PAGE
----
(ATTN: UPDATES throughout with more remarks; ADDS photo)
By Lee Haye-ah
WASHINGTON, Feb. 24 (Yonhap) -- U.S. Defense Secretary Mark Esper said Monday that South Korea can and should contribute more to its defense in terms of financial contributions to the upkeep of American troops on the peninsula.
Esper made the remark during a joint press conference with South Korean Defense Minister Jeong Kyeong-doo after a bilateral meeting at the Pentagon. He also warned that South Korean employees at American military bases will be furloughed unless a deal is reached in time.
The two countries have been negotiating a new Special Measures Agreement to split the cost of the U.S. troop presence in South Korea, with Washington demanding a significant increase in Seoul's contributions.
"Shouldering the cost of our common defense cannot fall disproportionately to the American taxpayer," Esper said. "As such, we must find a more sustainable and equitable means of sharing the costs of our combined defense, with the Republic of Korea."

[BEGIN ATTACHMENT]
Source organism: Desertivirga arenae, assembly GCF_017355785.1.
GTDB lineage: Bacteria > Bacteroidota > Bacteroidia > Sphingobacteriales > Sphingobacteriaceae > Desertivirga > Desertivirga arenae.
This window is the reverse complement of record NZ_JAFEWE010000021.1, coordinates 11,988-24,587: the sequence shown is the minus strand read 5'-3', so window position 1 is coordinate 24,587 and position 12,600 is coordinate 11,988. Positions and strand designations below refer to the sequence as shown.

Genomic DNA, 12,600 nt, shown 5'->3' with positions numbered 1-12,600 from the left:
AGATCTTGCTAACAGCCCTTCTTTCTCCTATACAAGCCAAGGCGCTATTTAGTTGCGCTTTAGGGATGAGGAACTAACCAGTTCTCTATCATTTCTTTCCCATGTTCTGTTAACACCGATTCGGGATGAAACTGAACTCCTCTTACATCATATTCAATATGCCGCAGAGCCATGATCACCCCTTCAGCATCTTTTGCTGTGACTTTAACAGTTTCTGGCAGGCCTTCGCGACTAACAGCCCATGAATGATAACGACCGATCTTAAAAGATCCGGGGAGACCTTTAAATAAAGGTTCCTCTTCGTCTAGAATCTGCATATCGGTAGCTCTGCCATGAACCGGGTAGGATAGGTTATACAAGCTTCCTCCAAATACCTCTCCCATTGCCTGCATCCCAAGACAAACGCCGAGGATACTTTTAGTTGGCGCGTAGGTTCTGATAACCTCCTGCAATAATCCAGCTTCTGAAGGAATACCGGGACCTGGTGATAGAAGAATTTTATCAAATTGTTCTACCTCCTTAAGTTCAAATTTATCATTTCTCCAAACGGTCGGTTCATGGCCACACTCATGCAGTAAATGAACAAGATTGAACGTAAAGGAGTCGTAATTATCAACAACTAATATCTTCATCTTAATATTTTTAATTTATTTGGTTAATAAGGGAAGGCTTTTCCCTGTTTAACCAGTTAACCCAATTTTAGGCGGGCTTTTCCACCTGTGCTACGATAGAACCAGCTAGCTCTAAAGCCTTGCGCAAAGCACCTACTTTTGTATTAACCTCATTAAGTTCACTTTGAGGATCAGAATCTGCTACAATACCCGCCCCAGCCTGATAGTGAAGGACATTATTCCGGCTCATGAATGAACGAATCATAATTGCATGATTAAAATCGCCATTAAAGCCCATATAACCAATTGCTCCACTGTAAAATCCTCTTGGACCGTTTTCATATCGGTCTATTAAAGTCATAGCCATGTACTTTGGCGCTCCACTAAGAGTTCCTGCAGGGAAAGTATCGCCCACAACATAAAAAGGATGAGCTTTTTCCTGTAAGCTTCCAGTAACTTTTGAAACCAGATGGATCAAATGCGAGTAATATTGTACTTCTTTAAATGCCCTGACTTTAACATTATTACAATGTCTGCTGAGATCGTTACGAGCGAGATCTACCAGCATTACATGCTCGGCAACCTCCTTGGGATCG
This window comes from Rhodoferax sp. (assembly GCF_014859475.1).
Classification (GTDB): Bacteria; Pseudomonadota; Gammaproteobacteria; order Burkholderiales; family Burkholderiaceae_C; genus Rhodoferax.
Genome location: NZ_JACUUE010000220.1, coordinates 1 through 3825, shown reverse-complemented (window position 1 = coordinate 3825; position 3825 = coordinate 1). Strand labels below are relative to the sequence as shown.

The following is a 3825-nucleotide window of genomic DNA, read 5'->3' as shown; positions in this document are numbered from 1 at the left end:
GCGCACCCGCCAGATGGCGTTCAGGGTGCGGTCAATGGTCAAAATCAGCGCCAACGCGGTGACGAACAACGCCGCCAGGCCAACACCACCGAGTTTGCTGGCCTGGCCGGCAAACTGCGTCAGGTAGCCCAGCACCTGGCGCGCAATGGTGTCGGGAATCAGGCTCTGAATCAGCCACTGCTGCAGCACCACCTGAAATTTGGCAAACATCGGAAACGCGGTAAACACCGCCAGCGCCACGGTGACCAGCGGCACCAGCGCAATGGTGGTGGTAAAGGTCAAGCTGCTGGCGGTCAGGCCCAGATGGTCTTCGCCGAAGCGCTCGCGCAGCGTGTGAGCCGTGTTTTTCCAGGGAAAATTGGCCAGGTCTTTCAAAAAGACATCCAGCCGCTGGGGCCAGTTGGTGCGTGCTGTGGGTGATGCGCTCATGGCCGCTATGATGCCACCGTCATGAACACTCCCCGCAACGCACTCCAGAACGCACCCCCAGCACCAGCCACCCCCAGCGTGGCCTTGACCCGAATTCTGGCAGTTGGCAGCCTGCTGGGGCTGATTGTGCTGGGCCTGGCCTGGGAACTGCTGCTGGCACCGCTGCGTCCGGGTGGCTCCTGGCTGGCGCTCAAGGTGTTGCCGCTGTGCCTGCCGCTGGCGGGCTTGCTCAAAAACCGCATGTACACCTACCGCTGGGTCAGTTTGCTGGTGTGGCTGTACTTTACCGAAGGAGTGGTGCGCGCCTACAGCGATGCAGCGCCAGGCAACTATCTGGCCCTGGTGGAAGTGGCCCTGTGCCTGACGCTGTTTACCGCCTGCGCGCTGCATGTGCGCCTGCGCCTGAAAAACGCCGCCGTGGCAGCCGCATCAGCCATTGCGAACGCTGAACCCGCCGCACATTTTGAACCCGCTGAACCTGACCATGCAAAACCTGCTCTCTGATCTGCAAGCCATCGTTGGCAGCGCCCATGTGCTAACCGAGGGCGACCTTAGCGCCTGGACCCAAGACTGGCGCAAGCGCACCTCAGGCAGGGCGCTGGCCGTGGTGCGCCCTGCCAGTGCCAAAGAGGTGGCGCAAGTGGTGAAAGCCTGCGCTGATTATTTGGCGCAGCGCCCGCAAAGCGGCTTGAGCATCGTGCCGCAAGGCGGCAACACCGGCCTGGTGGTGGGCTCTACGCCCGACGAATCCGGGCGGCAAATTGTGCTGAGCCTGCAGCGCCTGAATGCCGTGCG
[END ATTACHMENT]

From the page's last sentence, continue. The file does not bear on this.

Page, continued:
"As a global economic powerhouse and an equal partner in the preservation of peace on the peninsula, South Korea can and should contribute more to its defense," Esper said.
Last year South Korea agreed to pay $870 million toward salaries for South Koreans working on U.S. military bases, construction projects and logistical support.
The U.S. has argued that South Korea should cover other costs too.
"The current Special Measures Agreement captures only a portion of the overall cost associated with the United States' defense of South Korea," Esper said. "The United States believes it should cover more. While much work needs to be done to bridge the gap between our two sides on the 11th SMA, we had a productive and candid discussion on this topic today. The United States remains fully committed to reaching a mutually beneficial and equitable agreement that will strengthen the alliance and our combined defense long into the future."
The U.S. defense secretary added that if no deal is reached, the 9,000 South Korean workers on U.S. military bases will be furloughed in April as planned.
Jeong acknowledged that differences between the two countries remain and expressed hope for a speedy resumption of the negotiations.
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